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For some it may sound like self-deception; for others, to conformism. However, it is not either of them.
We talk about synthetic happiness , a concept developed by Professor of Psychology at Harvard Harvard University Dan Gilbert.
In 2004, Gilbert was included by the magazine Science in the list of the 50 most followed scientists in social networks and in 2017 he was considered one of the 50 most influential living psychologists in the world.
He has received numerous awards for his teaching and research activity and his book Stumbling on Happiness remained six months on the list of best-selling publications in The New York Times.
And it seeks to revolutionize the way we understand happiness and, as a consequence, the way we approach life.
The explanation of synthetic happiness, he says, is scientific and found in our brain.
Our psychological defenses
Let’s start by explaining what the psychologist defines as our psychological immune system.
“Human beings have something that we can understand as a psychological immune system , which is a system of cognitive processes – mostly non-conscious – that help them change their perceptions of the world in order to feel better in that world they are in. “, explained Gilbert in a TED talk that he titled” The surprising science of happiness “(” The surprising science of happiness “), in 2004.
According to Gilbert, we all have the ability to synthesize happiness, but it is not always easy because we tend to think that happiness is “something that is found”.
This is how the professor states that there are two types of happiness: natural and synthetic.
Natural happiness, explains Gilbert, is what we experience when we get what we want and synthetic is what we make when we “do not have what we wanted”.
According to the researcher, the adjective “synthetic” generates suspicion to many of us because “we think that synthetic happiness is not of the same quality as what we could call natural happiness”.
“In our society we have the strong belief that synthetic happiness is inferio r . Why do we believe that? Well, it ‘s very simple. What kind of economic engine would turn if we believed that not getting what we want we will equally happy that have it? “, argues the professor.
Gilbert firmly believes that synthetic happiness is as real and lasting as the one that makes us jump when we get what we want so much.
And its effects are equally beneficial for our body.
To demonstrate that point, the researcher appeals to a paradigm of more than 60 years that is known as the paradigm of free choice.
After making experiments with participants of different profiles and different contexts, the teacher concludes that freedom understood as the ability to make decisions and change one’s opinion is a friend of natural happiness, but becomes the enemy of synthetic happiness.
And is that, explains the professor, the psychological immune system works better when we have no options.
“That is the difference between courtship and marriage,” reflects the researcher.
“When you have a date with a guy and you see that he puts his finger in his nose, it does not even occur to him to go out with him again,” TedTalk said in the talk.
But what if you’re married to the boy who stuck his finger in his nose? You say to yourself: “It does not matter, he has a heart of gold, but he is not going to touch the cake”.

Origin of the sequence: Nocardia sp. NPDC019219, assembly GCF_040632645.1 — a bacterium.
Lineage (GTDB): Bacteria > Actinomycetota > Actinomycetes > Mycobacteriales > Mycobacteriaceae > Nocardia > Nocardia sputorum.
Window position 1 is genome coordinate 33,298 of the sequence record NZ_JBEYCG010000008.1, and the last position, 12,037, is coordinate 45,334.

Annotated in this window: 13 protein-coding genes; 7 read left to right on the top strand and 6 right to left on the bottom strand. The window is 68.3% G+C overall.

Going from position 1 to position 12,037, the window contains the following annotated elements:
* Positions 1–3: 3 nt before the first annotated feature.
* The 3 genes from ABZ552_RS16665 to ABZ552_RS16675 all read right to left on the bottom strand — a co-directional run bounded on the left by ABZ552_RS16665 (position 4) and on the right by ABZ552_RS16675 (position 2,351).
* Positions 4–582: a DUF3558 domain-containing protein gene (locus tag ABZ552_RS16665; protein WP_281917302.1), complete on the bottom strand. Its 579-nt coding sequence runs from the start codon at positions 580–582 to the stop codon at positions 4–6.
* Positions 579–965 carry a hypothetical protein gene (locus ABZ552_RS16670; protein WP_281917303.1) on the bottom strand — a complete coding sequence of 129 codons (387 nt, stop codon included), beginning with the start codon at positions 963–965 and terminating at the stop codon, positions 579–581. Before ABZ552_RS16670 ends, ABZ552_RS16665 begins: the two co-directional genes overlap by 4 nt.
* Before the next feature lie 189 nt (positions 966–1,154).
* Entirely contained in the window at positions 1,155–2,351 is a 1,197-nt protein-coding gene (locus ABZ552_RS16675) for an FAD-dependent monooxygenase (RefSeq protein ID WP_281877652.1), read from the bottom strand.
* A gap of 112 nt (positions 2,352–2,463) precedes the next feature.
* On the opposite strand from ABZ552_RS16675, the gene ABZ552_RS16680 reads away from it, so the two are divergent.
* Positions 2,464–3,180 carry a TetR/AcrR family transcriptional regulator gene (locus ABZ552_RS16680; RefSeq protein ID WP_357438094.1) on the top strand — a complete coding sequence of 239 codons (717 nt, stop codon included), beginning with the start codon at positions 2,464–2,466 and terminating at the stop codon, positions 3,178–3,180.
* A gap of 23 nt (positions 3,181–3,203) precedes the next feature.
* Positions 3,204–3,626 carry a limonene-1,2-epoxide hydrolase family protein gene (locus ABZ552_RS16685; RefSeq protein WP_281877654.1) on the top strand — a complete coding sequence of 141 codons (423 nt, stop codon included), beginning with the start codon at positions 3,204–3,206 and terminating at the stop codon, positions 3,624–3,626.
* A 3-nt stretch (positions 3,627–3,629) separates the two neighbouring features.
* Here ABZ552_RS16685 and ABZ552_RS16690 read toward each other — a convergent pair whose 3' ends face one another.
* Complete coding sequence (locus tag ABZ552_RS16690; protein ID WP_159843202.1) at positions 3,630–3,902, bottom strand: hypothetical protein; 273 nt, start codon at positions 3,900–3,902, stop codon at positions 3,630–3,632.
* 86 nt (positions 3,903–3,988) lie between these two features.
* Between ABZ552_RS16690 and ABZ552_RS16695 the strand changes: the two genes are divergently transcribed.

Here’s how it works synthetic happiness: ” V as to find a way to be happy with what happened “; Find a way to be happy with what you have.
And, the psychologist warns, “not knowing this can become a supreme disadvantage.”
Ambition with limits
Gilbert explains that it is good to have preferences when, for example, we project our future and compare it with other potential scenarios or when we anticipate what will happen.
But, ask for caution. “When those preferences drag us extremely strong and fast because we have overvalued the difference between those futures, we are at risk,” he warns.
“When our ambition is limited, it leads us to work with joy, when our ambition is unbridled, it leads us to lie , to cheat, to steal, to hurt others, to sacrifice things that have real value,” says Gilbert.
“When our fears are limited, we are prudent, cautious, reflective, when our fears are rampant, we are imprudent, pretentious and cowardly,” he adds.
Gilbert’s key message, based on his experiments, is that “to a certain extent we exaggerate our desires and our concerns, but inside, we all have the capacity to generate that same product of value that we constantly pursue when we choose the experience.”
And how does it help us with failures?
To understand how the theory developed by Gilbert can help us cope with failures, it is key to return to the concept of the psychological immune system.
Thanks to the fact that the brain counts on him, we can change the way we perceive what happens to us and convince us that what we lost (a job, a prize, a girlfriend) or whatever we did not get was not going to do us so much well as we thought.
It is a process of adaptation and acceptance of what happens to us and that allows us to overcome the disappointments and move on.
This is how many people find happiness in difficult situations.
The psychologist María Carmen Martínez, associate professor of social psychology at the Miguel Hernández University in Elche, summed it up very well in her blog “Psychology, Communication, Emotions and Health” when she analyzed the difference between natural and synthetic happiness:
“Suffering for loss lasts little in the human brain and, what is more important, happiness is an experience that can be created by the individual, happiness as an experiential experience of our brain is generated internally, it can even be simulated without the need for any external stimulus. “